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Never Forget the Forgotten (Part II)

Updated: Mar 9, 2021

What would you do if one day while at work you received a phone call from your babysitter or significant other informing you that your child had been picked up and sold to a stranger in another state?  What if, to add to this disparaging moment, it was completely legal and you could not do anything about it?   Or maybe your landlord came knocking on your door and said he/she had a guest that was interested in sleeping with your spouse?  Neither you nor them were being asked, but told that this would take place.  And if either of you attempted to fight back, refuse, or run, you’d be beaten within an inch of your life.  Unfortunately, this is not some fabricated nightmare of a story; this was the reality of thousands of black slaves for centuries.  This was the reality of my great-great grandparents.

If you’ve taken the time to read part 1 of this blog entry, you should remember that towards the end I made reference to the Willie Lynch letter.  There is a very good reason why I did this, so I hope you’ve done your homework.  The Willie Lynch letter is quite literally a documented guideline on how to breed and control Black slaves.  The basis of this formula revolves around pitching several attributes of slaves against one another: young against old, light skinned against dark skinned, male against female, and female against male.  Not only that, but what I feel is the focal point of this doctrine is how it goes into great detail regarding the process of instilling a kind of cycle of submission.  He mentions first imparting a dependency in the female slave to her master, then breaking the man in front of the woman causing her dependency on him to become void, and finally impregnating the woman who (out of fear and the lack of protection from the man) will train her child to become docile and subservient to the slave master.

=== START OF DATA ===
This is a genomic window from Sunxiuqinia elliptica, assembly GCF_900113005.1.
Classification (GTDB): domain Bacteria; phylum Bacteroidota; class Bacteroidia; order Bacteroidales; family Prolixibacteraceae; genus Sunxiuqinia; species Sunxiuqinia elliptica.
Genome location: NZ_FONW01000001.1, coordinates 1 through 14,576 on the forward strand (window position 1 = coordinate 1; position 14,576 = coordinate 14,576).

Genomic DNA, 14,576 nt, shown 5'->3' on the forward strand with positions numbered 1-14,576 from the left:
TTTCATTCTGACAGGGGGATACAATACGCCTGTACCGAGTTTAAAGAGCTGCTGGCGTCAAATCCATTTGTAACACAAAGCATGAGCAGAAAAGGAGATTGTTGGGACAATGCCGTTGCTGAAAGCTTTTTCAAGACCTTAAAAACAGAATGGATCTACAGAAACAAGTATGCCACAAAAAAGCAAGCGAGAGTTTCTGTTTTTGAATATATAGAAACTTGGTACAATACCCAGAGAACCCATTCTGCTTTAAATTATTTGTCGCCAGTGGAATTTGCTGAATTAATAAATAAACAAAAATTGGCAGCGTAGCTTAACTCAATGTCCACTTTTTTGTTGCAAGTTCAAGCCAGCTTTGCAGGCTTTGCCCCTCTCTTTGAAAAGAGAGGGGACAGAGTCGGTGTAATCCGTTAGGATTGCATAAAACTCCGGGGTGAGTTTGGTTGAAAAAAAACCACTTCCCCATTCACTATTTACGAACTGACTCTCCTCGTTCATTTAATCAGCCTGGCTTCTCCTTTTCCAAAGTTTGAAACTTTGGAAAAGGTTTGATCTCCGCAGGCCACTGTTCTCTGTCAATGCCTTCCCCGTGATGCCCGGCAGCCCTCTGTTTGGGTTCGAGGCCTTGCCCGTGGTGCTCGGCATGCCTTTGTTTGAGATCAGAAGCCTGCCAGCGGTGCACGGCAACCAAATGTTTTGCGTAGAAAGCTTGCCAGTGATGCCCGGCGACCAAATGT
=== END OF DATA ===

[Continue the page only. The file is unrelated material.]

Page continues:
Before letting the information I just provided you sink in, there is another bit of evidence that I feel the need to share.  In the beginning of this letter, Willie Lynch made a very hefty claim.  He stated with some assurance that his method of “controlling a black slave” will control slaves for at least 300 years.  Now, surely he did not mean to imply that the broken slaves would live for 300 years; his implication meant that this cycle would become so deeply rooted in the black community that it would become a part of its culture. The Willie Lynch letter was delivered in 1712; 300 years later was six years ago in 2012. So when I make reference to the slave mentality, the revelations of this letter is largely a part of it.  The cycle of fear, oppression, repression and feelings of no way out was beaten into the black community from the very beginning.

Now in more recent times the Black community has been berated for the establishment and evolution of: The Black Panther Party, our celebration of Black History Month, the Black Lives Matter movement, and affirmative action.  What is not recognized is why these events or organizations evolved to begin with.  Think about it.  The Black Panther Party’s original name was “Black Panther Party for Self-Defense”.  The party's original purpose was to patrol African American neighborhoods to protect its residents from acts of police brutality. The title in itself gives the revelation of an undeniable example of cause and effect.